Use a soft-bristled brush and mild soap to clean the frame, being careful to avoid any sensitive parts such as the brakes or suspension. Rinse the frame thoroughly with water and dry it with a clean rag.

8. Test Ride

Man testing his mountain bike after tune up

Now that you’ve completed your tune-up, it’s time to take your bike for a test ride. Testing your bike will give you a better insight to make any final adjustments and ensure everything is working efficiently.

Take your bike for a spin on a familiar road to see how it’s operating after the tuning. If you encounter any issues, make the necessary adjustments and repeat the test ride.

Safety Considerations

Before starting the tuning process, it’s crucial to take some safety measures to prevent accidents and damage to the bike:

  1. Secure the bike in a stable position using a bike stand or work stand to prevent it from falling over during the tuning process.
  2. Wear protective gear such as gloves, glasses, and closed-toe shoes to prevent possible injuries from happening to your hands, eyes, and feet.
  3. Make sure to unplug the battery if working on electric mountain bikes.
  4. Be cautious when working on the brakes and gears. Keep your fingers and other body parts away from moving parts and sharp edges.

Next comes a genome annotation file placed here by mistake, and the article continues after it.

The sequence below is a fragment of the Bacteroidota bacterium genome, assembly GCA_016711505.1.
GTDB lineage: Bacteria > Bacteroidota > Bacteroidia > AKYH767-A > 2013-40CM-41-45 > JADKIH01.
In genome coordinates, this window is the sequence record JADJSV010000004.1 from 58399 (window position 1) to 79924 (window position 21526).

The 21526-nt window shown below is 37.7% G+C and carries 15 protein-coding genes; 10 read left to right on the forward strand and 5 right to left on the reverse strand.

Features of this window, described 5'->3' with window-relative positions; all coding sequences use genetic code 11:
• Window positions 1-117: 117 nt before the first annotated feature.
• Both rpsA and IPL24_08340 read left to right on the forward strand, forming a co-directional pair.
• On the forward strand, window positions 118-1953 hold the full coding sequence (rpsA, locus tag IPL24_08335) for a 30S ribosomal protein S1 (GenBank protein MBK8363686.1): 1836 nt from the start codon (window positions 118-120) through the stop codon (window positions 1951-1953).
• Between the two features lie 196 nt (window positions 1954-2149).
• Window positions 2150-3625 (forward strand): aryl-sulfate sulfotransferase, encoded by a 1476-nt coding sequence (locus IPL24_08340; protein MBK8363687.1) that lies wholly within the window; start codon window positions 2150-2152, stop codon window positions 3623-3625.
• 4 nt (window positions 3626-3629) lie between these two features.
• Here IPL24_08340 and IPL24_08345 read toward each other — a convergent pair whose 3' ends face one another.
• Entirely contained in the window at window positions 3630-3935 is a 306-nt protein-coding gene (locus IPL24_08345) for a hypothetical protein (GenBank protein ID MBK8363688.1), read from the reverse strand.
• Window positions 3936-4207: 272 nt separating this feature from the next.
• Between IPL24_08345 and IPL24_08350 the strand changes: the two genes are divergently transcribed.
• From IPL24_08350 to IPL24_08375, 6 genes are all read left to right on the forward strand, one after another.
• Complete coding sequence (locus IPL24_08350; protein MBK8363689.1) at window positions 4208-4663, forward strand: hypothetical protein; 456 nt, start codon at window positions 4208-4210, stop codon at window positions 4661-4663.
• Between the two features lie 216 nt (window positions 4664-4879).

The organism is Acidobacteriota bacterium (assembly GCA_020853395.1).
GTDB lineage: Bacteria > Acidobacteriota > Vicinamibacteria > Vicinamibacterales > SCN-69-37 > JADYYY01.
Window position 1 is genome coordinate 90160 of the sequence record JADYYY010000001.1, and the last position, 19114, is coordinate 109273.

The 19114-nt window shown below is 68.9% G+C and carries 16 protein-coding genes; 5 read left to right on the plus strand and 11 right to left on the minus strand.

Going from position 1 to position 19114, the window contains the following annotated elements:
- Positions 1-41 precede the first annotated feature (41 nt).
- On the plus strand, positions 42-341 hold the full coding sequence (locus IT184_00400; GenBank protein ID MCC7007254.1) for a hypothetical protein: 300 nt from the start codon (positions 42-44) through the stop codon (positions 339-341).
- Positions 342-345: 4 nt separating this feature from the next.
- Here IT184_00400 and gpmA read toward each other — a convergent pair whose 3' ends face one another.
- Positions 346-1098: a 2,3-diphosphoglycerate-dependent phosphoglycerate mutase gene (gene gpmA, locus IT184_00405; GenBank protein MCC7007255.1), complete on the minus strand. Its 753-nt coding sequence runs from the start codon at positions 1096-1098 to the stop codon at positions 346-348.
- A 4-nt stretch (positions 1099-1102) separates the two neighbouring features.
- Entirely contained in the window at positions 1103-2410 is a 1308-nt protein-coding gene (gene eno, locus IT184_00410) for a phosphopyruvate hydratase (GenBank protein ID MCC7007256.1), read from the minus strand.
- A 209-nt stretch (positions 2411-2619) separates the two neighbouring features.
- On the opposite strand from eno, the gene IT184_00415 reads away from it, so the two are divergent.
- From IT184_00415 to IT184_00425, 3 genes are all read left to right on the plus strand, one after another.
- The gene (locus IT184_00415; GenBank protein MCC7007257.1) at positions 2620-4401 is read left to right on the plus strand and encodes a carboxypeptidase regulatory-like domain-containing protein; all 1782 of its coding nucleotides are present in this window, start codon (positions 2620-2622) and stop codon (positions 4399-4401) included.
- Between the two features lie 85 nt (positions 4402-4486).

5. Use appropriate tools for each task. Improper tools can cause damage to the bike or harm you.
  6. Avoid over-tightening bolts and screws. Use a torque wrench to check if you’re tightening them to the correct specification.

Following these steps and taking the necessary safety precautions, you can ensure that you’ll tune up your mountain bike for a smooth and enjoyable riding experience.

Some Pointers to Keep Your Bike Healthy!

Now that you have completed your tune-up, you’ll want to ensure keeping your mountain bike in good condition for as long as possible.

Here’s what you can do to keep your bike in tip-top shape:

  1. Store your bike in a dry place: Moisture is the enemy of your bike, so make sure you store it somewhere dry where it won’t get exposed to rain or humidity. This will help prevent rust and corrosion from forming on the frame and components.
  2. Check your bike before each ride: Check the tires for proper inflation, the brakes for proper function, and the gears for smooth shifting.
  3. Clean your bike regularly: Regular cleaning will keep your bike in good condition and extend the bike’s lifespan.
  4. Avoid using water or soap on the drivetrain, as this can strip away the lubricant and cause wear and tear.
  5. Protect your bike from the elements: If you’re leaving your bike outside for an extended period, consider covering it with a bike cover to keep the elements away. Bike covers can prevent sun damage, as well as rain and snow from rusting your ride.
  6. Perform regular tune-ups: They are essential for keeping your mountain bike safe and sound. Plan to give your bike a complete tune-up at least once a year or more often if you use it frequently.
  7. Address issues as they arise: When your bike starts making weird noises during the trip, resist the urge to ignore it and try to stop and address the issue before it gets bigger.
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AUTHOR

Paul Tuthill
Growing up in Scotland, Paul developed a love for the outdoors and a desire for adventure from an early age.